Its advantages:

  • Direct laboratory connection with planning and development engineers
  • Consolidated database for the elaboration of a specific procedure concept for the client
  • Recognition of the potential for optimization
  • Cost savings through process optimization
  • Commissioning, sampling and optimization – all from a single source

Study of wastewater in our laboratory

After taking samples on site, we carry out basic studies of the effluent samples in our laboratory to determine their chemical composition, which allows us to develop a laboratory-scale process.

We can perform the following testing procedures for you:

  • Activated carbon tests
  • Ion exchange test
  • Making breaking curves
  • Carrying out biodegradability tests
  • Physical-chemical precipitation and flocculation tests
  • Assays – PAO (advanced oxidation process)

Study of wastewater through pilot plants

On the basis of the preceding laboratory tests and the results of the tests carried out, the project design can begin. Alternatively, it is also possible to design a pilot plant on a semi-industrial scale to carry out tests on site. Our test facilities are completely prefabricated and this enables rapid analysis, even of difficult-to-treat wastewater.



Process optimization with effluent treatment systems

The increase in the volume of wastewater, the modification in the concentration of effluents, the change of the substances contained in the wastewater and / or the modifications of the permits on the use of water make it necessary, many times, to adapt or complement existing technology.

Our wastewater treatment laboratory helps you optimize existing wastewater treatment systems. In this sense, for us the concept of “green chemistry” comes first. That means for us, increasing energy efficiency, reducing environmental pollution, applying analytical methods to control environmental pollution and supporting safer processes.

We evaluate the effectiveness of existing wastewater treatment systems to ensure effective treatment of partial flows or full treatment of direct or indirect input. Our portfolio of services includes, among others:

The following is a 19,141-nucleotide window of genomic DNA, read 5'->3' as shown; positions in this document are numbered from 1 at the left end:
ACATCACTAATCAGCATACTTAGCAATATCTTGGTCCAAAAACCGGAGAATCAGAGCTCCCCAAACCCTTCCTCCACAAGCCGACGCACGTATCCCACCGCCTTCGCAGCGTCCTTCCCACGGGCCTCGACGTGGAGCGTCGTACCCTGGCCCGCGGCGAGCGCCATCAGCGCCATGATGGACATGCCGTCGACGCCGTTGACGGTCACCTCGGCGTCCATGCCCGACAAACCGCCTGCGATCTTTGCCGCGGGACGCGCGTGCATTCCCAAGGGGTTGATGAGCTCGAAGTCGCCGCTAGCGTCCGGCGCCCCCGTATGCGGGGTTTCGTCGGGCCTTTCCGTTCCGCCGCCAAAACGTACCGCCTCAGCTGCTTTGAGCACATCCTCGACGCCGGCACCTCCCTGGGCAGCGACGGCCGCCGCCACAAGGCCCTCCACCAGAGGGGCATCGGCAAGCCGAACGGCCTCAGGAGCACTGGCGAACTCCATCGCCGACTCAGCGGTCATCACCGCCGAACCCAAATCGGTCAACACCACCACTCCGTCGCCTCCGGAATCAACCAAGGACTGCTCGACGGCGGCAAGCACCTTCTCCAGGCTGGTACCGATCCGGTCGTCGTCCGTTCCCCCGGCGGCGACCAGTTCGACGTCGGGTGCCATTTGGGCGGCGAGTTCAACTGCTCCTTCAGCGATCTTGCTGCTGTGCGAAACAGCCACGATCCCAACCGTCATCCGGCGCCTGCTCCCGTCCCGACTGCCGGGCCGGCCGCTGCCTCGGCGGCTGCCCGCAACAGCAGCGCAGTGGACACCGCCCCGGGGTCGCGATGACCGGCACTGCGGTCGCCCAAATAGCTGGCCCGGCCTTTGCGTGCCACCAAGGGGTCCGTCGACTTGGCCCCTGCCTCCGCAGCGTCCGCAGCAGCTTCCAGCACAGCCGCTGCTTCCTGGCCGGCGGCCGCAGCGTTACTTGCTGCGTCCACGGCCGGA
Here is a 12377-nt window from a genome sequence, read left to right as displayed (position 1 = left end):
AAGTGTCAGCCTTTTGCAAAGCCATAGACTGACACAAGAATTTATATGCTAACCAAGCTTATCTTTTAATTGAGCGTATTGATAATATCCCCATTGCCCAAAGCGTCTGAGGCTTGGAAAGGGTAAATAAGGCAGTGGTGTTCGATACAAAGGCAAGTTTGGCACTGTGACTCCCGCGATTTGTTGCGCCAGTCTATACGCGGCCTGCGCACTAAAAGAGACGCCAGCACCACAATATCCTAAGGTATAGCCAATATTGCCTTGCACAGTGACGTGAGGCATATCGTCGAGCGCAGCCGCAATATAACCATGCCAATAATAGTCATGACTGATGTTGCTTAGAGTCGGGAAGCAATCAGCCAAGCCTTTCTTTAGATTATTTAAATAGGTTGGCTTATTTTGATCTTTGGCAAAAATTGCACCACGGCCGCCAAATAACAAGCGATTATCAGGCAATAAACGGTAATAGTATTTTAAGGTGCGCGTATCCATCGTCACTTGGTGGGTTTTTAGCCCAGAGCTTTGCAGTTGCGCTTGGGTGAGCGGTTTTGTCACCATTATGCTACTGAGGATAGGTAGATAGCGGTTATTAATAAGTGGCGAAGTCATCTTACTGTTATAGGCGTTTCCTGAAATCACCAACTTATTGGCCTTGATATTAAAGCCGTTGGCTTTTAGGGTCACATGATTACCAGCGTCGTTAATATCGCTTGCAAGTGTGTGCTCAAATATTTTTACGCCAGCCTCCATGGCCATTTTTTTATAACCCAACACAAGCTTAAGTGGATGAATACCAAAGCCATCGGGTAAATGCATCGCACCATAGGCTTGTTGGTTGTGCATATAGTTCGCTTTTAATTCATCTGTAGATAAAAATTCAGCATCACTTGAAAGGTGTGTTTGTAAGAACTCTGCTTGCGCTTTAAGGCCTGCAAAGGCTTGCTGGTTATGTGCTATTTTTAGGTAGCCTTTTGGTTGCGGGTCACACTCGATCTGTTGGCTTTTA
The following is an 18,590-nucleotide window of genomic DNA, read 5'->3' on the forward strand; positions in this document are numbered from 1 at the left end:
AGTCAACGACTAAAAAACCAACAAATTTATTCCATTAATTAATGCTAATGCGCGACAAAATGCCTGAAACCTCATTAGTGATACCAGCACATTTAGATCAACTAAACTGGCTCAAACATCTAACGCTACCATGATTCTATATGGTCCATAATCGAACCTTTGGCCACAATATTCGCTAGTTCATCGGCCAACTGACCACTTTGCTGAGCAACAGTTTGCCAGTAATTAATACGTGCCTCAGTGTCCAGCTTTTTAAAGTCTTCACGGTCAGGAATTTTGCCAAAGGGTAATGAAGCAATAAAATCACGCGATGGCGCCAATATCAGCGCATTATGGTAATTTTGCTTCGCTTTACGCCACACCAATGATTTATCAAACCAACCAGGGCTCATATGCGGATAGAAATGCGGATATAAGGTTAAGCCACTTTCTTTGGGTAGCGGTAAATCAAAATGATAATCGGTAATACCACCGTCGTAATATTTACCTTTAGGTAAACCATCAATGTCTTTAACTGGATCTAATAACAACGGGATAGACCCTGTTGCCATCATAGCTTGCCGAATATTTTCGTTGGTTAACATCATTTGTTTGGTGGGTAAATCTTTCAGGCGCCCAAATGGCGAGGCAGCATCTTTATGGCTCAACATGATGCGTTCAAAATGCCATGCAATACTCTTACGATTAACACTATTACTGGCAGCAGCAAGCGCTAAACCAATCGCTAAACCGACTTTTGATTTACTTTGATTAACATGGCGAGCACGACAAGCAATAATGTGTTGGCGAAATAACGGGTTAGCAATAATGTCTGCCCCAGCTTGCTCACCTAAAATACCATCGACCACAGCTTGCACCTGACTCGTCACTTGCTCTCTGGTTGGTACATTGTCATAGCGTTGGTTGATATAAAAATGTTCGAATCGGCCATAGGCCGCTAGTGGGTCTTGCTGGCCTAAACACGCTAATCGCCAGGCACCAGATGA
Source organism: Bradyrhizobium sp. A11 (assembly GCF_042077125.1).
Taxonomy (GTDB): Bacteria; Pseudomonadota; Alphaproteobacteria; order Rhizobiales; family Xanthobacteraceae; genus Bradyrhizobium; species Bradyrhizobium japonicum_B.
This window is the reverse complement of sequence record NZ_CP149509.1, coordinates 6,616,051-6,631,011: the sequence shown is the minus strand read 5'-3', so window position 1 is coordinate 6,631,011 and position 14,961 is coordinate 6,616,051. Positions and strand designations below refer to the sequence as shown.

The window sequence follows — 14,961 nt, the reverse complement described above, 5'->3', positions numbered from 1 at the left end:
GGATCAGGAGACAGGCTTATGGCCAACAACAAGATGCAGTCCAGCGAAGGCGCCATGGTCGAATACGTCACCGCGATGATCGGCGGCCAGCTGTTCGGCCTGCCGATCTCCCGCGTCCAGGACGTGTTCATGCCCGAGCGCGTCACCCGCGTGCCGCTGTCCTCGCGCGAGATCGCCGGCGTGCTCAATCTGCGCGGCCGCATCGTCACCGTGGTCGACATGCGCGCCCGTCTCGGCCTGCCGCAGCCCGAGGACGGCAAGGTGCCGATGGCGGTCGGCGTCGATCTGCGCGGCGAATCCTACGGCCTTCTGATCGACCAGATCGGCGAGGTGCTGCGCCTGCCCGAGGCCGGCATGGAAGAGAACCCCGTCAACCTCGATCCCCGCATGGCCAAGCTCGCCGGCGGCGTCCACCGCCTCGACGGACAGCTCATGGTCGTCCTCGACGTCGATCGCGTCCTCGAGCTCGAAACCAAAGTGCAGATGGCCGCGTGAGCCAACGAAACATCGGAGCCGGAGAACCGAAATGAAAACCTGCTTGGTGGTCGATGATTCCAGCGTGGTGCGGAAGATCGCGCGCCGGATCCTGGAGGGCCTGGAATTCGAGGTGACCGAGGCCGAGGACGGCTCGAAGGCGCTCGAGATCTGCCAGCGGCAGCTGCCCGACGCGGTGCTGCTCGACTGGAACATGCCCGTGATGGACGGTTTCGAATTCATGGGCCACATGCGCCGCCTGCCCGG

Biological wastewater treatment:

  • Organic load degradation
  • Nitrification (oxidation of ammonia or ammonium ions to nitrate)
  • Denitrification (reduction of nitrate to basic nitrogen)

Physical-chemical treatment of wastewater:

  • Precipitation / flocculation
  • Separation of unwanted substances
  • Activated carbon processing
  • POA-Advanced oxidation process





Heat Exchanger for Wastewater

E-Plate Heat Exchanger for Wastewater

Our E-Plate self-cleaning heat exchanger makes it possible to use the waste water, which comes out very hot from the process, to heat the cold water. This helps to optimize the temperatures of the water flows and also to reduce the energy consumption of the wastewater treatment.

High performance and energy efficient wastewater treatment through heat recovery

The use of our wastewater heat exchanger can be included from the beginning in the planning of your new wastewater treatment or installed later to optimize existing wastewater treatment plants.

Our engineers will advise you on how to make the entire plant more energy efficient, recovering the heat from the wastewater in the most efficient way possible.

Principle of operation of our heat exchanger E ‑ Plate

Our E ‑ Plate is a plate exchanger, more precisely a thermoplate-based exchanger, which is cleaned through an optimized system of brushes. Due to this, it is also suitable for highly polluted wastewater. It is made up of double-walled stainless steel plates, arranged in a ring shape, through which the cooling water is distributed and flows evenly. Waste water enters the heat exchanger from below, circulates up through the tank and runs off the top. Thus, cold water circulates inside the thermoplates and residual hot water circulates outside.

The continuous rotating brush system reduces dirt to a minimum and ensures a high flow rate. This increases the efficiency of the exchanger considerably. In addition, the rotating movement of the brushes makes the wastewater circulate in a spiral. This produces the effect of a countercurrent heat exchanger. This constructive principle allows installation at the outlet of existing wastewater treatment systems without the need for additional booster pumps. Even complex measurement and control technologies are not required.

Areas of application:

  • Paper industry
  • Biogas plants
  • Foundry workshops
  • Tempering workshops
  • Tintorerías
  • Industrial laundries
  • Food industry



Calculation of your energy saving potential by using the E-Plate heat exchanger

The infographic uses the example of a paper mill. The process water supplied at the start of production is too cold, 12 degrees Celsius, and needs to be heated. At the end of the process, the wastewater has a temperature of 55 degrees Celsius and is therefore too hot for the installed biological wastewater treatment system. The industrial water treatment plant would no longer operate at this temperature, as the microorganisms would die. Also, the official maximum temperature limit for discharge of wastewater is 30 degrees Celsius.